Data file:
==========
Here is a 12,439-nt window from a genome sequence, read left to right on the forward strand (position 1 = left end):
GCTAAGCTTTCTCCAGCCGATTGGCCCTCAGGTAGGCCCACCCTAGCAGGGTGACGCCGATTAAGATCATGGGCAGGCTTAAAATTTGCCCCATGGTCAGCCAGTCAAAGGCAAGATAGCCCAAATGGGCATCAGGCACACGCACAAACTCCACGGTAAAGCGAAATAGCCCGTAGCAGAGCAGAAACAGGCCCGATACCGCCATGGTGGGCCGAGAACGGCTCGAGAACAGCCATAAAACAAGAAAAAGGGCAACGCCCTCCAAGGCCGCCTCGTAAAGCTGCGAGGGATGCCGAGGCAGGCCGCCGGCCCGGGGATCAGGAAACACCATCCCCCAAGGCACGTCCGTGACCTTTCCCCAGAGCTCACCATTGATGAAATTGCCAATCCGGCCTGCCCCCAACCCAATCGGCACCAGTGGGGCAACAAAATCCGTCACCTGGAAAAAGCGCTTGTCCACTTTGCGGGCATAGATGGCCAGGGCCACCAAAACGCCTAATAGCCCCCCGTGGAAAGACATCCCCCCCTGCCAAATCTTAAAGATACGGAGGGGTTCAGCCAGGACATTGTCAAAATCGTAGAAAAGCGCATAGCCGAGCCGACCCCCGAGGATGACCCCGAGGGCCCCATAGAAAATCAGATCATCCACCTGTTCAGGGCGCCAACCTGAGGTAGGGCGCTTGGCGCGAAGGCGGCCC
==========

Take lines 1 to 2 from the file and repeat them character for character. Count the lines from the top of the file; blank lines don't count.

Here is a 12,439-nt window from a genome sequence, read left to right on the forward strand (position 1 = left end):
GCTAAGCTTTCTCCAGCCGATTGGCCCTCAGGTAGGCCCACCCTAGCAGGGTGACGCCGATTAAGATCATGGGCAGGCTTAAAATTTGCCCCATGGTCAGCCAGTCAAAGGCAAGATAGCCCAAATGGGCATCAGGCACACGCACAAACTCCACGGTAAAGCGAAATAGCCCGTAGCAGAGCAGAAACAGGCCCGATACCGCCATGGTGGGCCGAGAACGGCTCGAGAACAGCCATAAAACAAGAAAAAGGGCAACGCCCTCCAAGGCCGCCTCGTAAAGCTGCGAGGGATGCCGAGGCAGGCCGCCGGCCCGGGGATCAGGAAACACCATCCCCCAAGGCACGTCCGTGACCTTTCCCCAGAGCTCACCATTGATGAAATTGCCAATCCGGCCTGCCCCCAACCCAATCGGCACCAGTGGGGCAACAAAATCCGTCACCTGGAAAAAGCGCTTGTCCACTTTGCGGGCATAGATGGCCAGGGCCACCAAAACGCCTAATAGCCCCCCGTGGAAAGACATCCCCCCCTGCCAAATCTTAAAGATACGGAGGGGTTCAGCCAGGACATTGTCAAAATCGTAGAAAAGCGCATAGCCGAGCCGACCCCCGAGGATGACCCCGAGGGCCCCATAGAAAATCAGATCATCCACCTGTTCAGGGCGCCAACCTGAGGTAGGGCGCTTGGCGCGAAGGCGGCCC